Thomas Hardy, one of the most celebrated poets of the Victorian era, was known for his poignant and evocative poetry that captured the essence of human emotions and experiences. His poem "Then And Now" is a timeless masterpiece that explores the theme of time and its impact on human life. In this article, we will delve into the poem's meaning, structure, and literary devices, and analyze how it reflects Hardy's view of life and the human condition.
The poem "Then And Now" is a sonnet, a fourteen-line poem with a strict rhyme scheme and meter. It is divided into two quatrains (four-line stanzas) and a sestet (six-line stanza), with a rhyme scheme of ABAB CDCD EFEF GG. The poem's structure is significant as it reflects the theme of time and its impact on human life. The first quatrain describes the speaker's past, while the second quatrain describes the present. The sestet brings the two time periods together and reflects on the speaker's journey through life.
The poem's opening lines, "When battles were fought / With a chivalrous sense of should and ought," set the tone for the poem and establish the speaker's nostalgic tone. The speaker is reminiscing about a time when honor and duty were valued above all else, and people fought for what they believed was right. The use of the word "chivalrous" evokes images of knights and medieval times, emphasizing the speaker's longing for a simpler and more honorable past.
In the second quatrain, the speaker contrasts the past with the present, stating, "Now all is changed, / Changed utterly: a terrible estrangement." The use of the word "terrible" emphasizes the speaker's negative view of the present and suggests that the changes that have occurred are not for the better. The word "estrangement" suggests a sense of alienation and disconnection, highlighting the speaker's sense of loss and disorientation in the modern world.
The sestet brings the two time periods together and reflects on the speaker's journey through life. The lines "Yet, as we muse, / Brooding on days untried, / There are depths in the present that we cannot espy, / And vistas yet to learn, of which we have no clues," suggest that despite the speaker's nostalgia for the past, there is still hope for the future. The use of the word "muse" suggests a contemplative and reflective tone, and the phrase "days untried" suggests that there are still opportunities for growth and discovery.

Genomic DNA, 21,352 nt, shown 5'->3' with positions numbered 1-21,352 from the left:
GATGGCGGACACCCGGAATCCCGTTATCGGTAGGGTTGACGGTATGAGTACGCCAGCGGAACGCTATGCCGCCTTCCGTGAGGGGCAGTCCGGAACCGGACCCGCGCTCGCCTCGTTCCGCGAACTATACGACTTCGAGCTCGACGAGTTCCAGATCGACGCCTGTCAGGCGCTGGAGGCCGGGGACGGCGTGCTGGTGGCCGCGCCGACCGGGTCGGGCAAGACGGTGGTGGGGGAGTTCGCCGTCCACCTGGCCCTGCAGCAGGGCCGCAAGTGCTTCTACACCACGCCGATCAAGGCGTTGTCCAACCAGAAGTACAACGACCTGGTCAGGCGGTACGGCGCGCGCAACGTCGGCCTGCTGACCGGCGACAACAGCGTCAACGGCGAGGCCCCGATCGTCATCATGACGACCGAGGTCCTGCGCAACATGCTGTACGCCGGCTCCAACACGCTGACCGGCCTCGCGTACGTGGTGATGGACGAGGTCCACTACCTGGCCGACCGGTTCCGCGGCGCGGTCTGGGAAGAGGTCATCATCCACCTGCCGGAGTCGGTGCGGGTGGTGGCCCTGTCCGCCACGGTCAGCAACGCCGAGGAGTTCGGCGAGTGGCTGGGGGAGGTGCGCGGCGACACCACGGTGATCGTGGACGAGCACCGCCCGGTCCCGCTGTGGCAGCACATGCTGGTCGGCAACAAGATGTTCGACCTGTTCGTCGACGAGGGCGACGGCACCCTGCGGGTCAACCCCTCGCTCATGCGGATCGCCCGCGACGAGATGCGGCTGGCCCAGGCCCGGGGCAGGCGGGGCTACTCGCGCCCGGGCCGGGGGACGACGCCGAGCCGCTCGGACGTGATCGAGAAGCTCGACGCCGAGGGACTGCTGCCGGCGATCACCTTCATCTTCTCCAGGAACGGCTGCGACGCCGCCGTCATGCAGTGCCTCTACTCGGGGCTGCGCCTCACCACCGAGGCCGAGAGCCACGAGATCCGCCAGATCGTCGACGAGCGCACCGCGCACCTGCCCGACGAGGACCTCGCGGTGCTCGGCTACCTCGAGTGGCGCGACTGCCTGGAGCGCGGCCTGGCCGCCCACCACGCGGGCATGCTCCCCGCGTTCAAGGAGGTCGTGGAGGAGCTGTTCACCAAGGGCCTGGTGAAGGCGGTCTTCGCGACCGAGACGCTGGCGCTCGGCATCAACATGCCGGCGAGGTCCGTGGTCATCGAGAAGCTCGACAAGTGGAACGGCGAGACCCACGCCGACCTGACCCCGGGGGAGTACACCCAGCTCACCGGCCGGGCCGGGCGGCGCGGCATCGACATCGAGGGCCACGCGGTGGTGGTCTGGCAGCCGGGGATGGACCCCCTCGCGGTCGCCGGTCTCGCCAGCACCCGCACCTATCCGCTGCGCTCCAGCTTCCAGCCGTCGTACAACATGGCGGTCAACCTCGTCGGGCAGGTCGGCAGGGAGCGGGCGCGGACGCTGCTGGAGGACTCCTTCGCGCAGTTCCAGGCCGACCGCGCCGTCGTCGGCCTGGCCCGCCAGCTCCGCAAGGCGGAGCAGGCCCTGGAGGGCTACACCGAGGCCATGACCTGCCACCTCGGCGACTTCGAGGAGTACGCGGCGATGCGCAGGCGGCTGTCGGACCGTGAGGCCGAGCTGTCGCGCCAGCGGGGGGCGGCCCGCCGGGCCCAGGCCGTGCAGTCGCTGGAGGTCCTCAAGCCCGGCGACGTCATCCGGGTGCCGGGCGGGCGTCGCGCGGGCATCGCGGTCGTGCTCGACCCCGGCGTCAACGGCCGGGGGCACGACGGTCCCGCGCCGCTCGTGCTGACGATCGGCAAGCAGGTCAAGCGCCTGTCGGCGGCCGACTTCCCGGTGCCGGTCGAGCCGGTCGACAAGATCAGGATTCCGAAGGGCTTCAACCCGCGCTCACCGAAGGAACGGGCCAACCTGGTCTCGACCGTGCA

The poem's final lines, "So onward, forward! / God guide us all through the world's uproar," suggest that the speaker is ready to move forward and face the challenges of the present and future. The use of the word "God" suggests a sense of faith and hope, and the phrase "world's uproar" suggests that the speaker recognizes the chaos and uncertainty of the modern world but is determined to face it with courage and resilience.
The poem's structure and language are significant in conveying the poem's meaning and reflecting Hardy's view of life and the human condition. The use of the sonnet form, with its strict rhyme scheme and meter, reflects the theme of time and its impact on human life. The contrast between the past and present highlights the speaker's sense of loss and disorientation in the modern world, while the sestet suggests that there is still hope for the future.
The poem's language is also significant in conveying its meaning. The use of words such as "chivalrous," "terrible," and "estrangement" evoke strong emotions and emphasize the speaker's sense of nostalgia and loss. The use of the word "muse" suggests a contemplative and reflective tone, while the phrase "God guide us all" suggests a sense of faith and hope.
In conclusion, "Then And Now" is a timeless poem that explores the theme of time and its impact on human life. The poem's structure, language, and literary devices are significant in conveying its meaning and reflecting Hardy's view of life and the human condition. The poem's message is one of hope and resilience, suggesting that despite the chaos and uncertainty of the modern world, there is still hope for the future.